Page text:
Since the start of the pandemic, sales of pets have soared in the USA and in many other countries globally as well.
With more time at home to spare, Americans filled some of their hours with a furry friend. But do we underestimate the expense associated with keeping a dog in particular?
According to The Spruce Pets, owning a dog could hit your bank account hard with up to $4,300 expense every single year of your dog’s life. Life expectancy is different between various breeds, right, but if we assume that your new best friend is going to live for 10 years, that’s up to $43,000 in expenses over that time.
So what is it that costs so much? There’s a real hand breakdown over on the Spruce Pets but we picked out some of the ones that might cost more than you expect.
Food and Treats
Dogs eat. Some of them eat a lot. So don’t be so surprised if you end up spending up to $700 per year on dog food and treats. With a smaller dog (if you’re not splurging on expensive brands) this might be as low as $250. But across a 10-year lifespan, it’s likely that your dog food and treat bill will be anything from $2,500 to a mouth-watering $7000.
Training and Obedience Classes
Image used with thanks to Spirit Dog Training via Wikimedia Commons
Lots of owners fail to budget for obedience classes and training. If you’re an expert dog training yourself then maybe you can just take care of it at home and save a few dollars. But if like most people, you’re not, then you might want to get the experts in.
You could expect this to cost up to $300 a year. You might not need to spend this every year, right? But in the early days of owning a puppy, you may need to invest several hundred into teaching important commands and obedience. This might also save a lot of money in the future on damaged furniture and so on.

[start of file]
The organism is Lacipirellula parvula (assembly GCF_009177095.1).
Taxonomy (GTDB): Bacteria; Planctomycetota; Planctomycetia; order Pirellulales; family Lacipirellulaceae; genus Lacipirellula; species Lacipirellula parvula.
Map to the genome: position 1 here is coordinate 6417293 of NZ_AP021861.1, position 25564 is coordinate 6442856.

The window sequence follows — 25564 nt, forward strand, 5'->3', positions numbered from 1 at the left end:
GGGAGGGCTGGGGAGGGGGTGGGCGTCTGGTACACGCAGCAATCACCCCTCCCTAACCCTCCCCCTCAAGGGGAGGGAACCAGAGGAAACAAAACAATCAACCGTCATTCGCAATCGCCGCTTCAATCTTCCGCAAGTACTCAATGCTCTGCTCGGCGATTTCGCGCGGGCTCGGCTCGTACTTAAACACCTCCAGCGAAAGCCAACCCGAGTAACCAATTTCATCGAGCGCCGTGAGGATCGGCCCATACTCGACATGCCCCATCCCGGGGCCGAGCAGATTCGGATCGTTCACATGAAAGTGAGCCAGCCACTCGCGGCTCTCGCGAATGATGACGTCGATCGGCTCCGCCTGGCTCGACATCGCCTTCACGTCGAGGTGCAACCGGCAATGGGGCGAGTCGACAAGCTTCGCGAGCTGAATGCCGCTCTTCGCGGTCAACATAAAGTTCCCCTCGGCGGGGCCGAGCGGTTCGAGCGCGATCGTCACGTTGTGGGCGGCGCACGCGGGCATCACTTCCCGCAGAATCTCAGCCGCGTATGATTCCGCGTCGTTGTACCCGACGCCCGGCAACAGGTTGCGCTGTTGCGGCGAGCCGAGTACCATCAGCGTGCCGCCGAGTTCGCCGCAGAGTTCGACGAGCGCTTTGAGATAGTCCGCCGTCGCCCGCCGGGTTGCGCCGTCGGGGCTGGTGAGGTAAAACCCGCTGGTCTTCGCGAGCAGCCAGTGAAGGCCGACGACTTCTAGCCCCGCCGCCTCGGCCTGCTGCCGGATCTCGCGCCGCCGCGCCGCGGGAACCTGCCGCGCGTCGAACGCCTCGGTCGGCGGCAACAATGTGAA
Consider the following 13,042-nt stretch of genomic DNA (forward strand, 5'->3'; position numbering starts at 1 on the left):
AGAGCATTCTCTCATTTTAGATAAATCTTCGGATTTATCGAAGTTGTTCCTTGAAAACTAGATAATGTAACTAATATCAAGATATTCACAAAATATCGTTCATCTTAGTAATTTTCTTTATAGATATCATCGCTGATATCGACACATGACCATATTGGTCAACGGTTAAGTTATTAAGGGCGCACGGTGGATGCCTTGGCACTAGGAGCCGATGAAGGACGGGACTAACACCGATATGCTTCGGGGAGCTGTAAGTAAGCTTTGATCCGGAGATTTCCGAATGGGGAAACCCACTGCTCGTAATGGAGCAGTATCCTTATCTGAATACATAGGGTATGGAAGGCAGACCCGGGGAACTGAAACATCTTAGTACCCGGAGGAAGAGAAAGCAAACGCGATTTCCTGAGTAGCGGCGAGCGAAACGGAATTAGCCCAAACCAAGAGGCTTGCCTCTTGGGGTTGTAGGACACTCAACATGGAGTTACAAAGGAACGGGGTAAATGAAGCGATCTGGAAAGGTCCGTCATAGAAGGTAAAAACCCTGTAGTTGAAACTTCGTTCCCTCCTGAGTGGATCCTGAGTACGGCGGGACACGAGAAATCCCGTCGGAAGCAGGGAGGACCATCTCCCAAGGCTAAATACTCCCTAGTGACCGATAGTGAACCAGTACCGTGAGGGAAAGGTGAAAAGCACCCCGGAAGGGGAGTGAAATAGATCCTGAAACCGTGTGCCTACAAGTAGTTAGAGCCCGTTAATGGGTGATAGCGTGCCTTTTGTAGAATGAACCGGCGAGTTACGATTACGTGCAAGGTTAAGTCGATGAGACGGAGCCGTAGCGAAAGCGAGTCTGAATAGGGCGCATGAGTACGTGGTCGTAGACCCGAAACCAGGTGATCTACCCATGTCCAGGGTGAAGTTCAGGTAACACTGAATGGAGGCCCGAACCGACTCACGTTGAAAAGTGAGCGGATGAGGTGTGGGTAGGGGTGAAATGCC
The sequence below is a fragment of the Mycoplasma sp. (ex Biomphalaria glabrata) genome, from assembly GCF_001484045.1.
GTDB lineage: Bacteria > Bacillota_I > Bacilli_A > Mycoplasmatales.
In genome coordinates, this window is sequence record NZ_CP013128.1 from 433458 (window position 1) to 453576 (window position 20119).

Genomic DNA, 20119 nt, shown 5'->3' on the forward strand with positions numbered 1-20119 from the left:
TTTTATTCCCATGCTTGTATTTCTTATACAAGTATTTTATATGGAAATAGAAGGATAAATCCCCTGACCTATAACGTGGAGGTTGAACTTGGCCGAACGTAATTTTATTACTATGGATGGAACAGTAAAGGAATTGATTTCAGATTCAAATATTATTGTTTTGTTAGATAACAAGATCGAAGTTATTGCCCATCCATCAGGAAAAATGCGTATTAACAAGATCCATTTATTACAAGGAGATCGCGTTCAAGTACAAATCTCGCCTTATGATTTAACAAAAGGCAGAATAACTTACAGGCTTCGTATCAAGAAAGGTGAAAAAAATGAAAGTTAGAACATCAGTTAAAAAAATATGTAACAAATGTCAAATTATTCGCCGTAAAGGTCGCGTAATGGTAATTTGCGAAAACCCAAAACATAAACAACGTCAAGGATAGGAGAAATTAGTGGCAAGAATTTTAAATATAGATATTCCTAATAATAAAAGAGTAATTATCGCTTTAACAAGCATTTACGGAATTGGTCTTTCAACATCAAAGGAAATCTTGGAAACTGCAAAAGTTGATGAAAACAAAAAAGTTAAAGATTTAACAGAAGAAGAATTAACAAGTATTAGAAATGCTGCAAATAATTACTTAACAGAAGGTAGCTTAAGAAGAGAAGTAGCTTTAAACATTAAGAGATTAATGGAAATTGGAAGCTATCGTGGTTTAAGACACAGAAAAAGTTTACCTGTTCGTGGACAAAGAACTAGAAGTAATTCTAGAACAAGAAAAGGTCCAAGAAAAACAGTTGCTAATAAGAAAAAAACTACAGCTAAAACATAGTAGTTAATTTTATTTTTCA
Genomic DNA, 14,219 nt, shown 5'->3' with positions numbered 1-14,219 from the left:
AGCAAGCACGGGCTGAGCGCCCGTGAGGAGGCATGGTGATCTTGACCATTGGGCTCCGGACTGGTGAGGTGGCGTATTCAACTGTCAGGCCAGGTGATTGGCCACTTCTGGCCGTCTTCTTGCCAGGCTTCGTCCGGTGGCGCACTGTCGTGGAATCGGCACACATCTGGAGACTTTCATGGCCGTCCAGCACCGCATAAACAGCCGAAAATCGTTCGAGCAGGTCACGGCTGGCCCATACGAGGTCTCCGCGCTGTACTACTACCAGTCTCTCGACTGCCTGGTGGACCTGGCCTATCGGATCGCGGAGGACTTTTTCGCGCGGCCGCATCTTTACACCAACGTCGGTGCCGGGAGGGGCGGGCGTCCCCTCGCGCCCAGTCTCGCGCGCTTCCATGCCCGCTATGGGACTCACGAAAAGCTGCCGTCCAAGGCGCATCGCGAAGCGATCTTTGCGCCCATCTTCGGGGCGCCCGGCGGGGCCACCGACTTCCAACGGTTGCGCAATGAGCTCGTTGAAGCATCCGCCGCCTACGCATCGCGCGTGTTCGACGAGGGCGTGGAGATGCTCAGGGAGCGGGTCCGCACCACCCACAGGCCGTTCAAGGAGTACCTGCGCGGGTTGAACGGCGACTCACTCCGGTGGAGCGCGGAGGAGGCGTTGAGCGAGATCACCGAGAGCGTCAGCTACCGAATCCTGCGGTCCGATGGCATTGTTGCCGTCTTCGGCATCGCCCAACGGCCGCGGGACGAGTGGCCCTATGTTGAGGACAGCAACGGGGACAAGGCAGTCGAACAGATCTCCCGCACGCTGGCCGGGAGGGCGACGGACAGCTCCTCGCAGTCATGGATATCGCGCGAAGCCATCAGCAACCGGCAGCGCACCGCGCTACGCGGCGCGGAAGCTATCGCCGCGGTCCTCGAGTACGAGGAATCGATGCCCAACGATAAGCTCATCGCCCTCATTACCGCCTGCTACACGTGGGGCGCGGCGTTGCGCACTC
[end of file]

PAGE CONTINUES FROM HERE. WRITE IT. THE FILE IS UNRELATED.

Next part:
Even if your dog is healthy, you should be budgeting up to $2,000 per year in medical and vet bills. Of course, this could be a whole lot higher if your pooch gets sick. In real terms that means it might be $20,000 over the course of your dog’s life in vet bills even if he or she doesn’t experience any serious health concerns.
This is one of the biggest expenses that new first-time dog owners fail to account for and it’s a huge one.
Boarding and Sitting
If you ever plan to take a vacation or even just a night or two away from home somewhere you can’t take your dog, then you’re going to either need someone to come and stay with them at your home or pay for boarding.
Boarding services can be really expensive. The report suggests it might cost you up to $300 a year.
Can you really afford it?
With estimated costs at anything from $125 to over $800 each month of your dog’s life, can you afford to keep one?
Our most practical tips would be to:
- Assume the worst – that your bills each month will be at the top end of those estimates
- Look at your recent bank account statements and just ask yourself “do I have $800 left at the end of each month right now?”
- If not, are there luxury expenses you plan to stop in order to make it so there will be?
- If the answer is no, then maybe now isn’t quite the right time to think about getting a new dog
Many Americans find themselves in a place where they can no longer afford to keep their pet which is likely to be a contributing factor in the 3.3 million dogs that end up in shelters in the USA each year.
So unless you’re totally sure you can keep up with the expenses of owning a dog, don’t commit to one. It could end up unfair for you and the pet if you are forced to give him or her up because the finances don’t work.